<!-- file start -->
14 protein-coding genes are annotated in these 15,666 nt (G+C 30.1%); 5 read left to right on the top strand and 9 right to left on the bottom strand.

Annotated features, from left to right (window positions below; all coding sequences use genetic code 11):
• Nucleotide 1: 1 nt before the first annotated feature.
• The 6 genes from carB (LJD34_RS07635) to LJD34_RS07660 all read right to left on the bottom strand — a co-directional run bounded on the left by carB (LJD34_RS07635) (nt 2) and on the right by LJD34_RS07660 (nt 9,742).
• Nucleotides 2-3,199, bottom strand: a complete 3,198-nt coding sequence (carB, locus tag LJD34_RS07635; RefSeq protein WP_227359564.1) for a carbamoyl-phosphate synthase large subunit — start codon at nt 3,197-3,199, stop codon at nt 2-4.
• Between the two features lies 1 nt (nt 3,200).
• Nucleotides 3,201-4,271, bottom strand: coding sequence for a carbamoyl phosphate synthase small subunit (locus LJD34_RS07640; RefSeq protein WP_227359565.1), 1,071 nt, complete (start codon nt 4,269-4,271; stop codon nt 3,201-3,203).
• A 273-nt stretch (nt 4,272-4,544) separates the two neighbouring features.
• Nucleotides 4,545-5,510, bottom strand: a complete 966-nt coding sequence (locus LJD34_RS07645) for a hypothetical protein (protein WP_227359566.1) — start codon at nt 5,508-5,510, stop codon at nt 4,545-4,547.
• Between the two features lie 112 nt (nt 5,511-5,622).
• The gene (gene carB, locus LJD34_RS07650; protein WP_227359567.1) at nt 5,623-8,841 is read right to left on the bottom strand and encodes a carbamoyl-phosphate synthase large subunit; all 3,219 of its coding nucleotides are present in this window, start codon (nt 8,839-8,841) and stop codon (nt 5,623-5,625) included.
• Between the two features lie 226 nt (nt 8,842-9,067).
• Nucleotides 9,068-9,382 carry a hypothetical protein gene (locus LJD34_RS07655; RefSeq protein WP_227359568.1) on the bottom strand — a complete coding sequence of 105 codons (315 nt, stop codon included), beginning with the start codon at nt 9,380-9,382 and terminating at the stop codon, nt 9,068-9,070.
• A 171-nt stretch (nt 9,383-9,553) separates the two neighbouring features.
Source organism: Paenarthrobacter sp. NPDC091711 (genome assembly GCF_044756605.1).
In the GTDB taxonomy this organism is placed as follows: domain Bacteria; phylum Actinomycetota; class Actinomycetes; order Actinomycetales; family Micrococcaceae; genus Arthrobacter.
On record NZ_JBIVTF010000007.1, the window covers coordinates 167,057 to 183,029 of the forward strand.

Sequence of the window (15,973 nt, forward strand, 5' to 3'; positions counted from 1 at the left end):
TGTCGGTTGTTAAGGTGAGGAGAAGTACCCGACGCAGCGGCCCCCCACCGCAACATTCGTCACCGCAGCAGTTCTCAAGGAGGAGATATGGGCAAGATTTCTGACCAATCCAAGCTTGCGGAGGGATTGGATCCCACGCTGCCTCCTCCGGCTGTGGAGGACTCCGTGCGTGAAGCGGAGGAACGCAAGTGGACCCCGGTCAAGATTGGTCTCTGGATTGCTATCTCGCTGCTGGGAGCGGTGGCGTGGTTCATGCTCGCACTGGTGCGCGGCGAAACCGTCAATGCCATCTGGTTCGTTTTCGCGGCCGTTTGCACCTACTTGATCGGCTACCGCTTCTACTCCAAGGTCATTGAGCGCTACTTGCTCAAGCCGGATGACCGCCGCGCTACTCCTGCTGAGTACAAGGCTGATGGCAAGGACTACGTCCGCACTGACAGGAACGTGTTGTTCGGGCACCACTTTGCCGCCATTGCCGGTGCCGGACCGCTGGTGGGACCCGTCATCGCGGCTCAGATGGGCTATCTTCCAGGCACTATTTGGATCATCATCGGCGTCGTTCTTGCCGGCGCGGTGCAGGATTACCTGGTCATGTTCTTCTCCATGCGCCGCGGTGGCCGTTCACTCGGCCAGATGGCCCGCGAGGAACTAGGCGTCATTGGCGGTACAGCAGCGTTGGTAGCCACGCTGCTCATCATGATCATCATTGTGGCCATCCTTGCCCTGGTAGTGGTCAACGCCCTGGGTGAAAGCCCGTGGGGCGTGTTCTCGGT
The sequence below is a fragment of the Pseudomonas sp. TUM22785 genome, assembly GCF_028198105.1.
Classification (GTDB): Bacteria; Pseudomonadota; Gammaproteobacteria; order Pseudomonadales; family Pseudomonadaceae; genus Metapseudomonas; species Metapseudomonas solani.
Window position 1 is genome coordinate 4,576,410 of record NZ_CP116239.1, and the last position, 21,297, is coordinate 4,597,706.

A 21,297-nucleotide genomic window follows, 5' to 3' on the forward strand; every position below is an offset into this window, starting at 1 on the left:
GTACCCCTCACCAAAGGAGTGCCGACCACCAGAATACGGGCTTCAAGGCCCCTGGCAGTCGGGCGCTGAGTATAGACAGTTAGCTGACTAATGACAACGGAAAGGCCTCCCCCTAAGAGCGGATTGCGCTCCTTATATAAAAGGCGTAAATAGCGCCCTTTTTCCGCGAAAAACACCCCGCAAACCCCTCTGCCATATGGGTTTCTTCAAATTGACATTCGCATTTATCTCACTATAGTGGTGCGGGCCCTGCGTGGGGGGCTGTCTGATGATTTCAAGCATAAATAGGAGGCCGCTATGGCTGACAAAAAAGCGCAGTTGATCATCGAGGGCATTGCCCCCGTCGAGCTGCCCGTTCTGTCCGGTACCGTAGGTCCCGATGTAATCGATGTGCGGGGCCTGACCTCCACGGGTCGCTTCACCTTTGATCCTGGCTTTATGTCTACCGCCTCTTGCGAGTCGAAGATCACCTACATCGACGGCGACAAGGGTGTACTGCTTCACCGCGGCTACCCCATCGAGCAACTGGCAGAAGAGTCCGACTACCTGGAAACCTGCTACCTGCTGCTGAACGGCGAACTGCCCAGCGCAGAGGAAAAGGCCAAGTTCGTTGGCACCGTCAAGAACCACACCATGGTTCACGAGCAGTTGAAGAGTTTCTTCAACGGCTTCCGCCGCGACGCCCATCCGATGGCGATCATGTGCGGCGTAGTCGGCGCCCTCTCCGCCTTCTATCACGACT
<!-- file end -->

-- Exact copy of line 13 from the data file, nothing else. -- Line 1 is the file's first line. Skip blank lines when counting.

• Nucleotides 9,068-9,382 carry a hypothetical protein gene (locus LJD34_RS07655; RefSeq protein WP_227359568.1) on the bottom strand — a complete coding sequence of 105 codons (315 nt, stop codon included), beginning with the start codon at nt 9,380-9,382 and terminating at the stop codon, nt 9,068-9,070.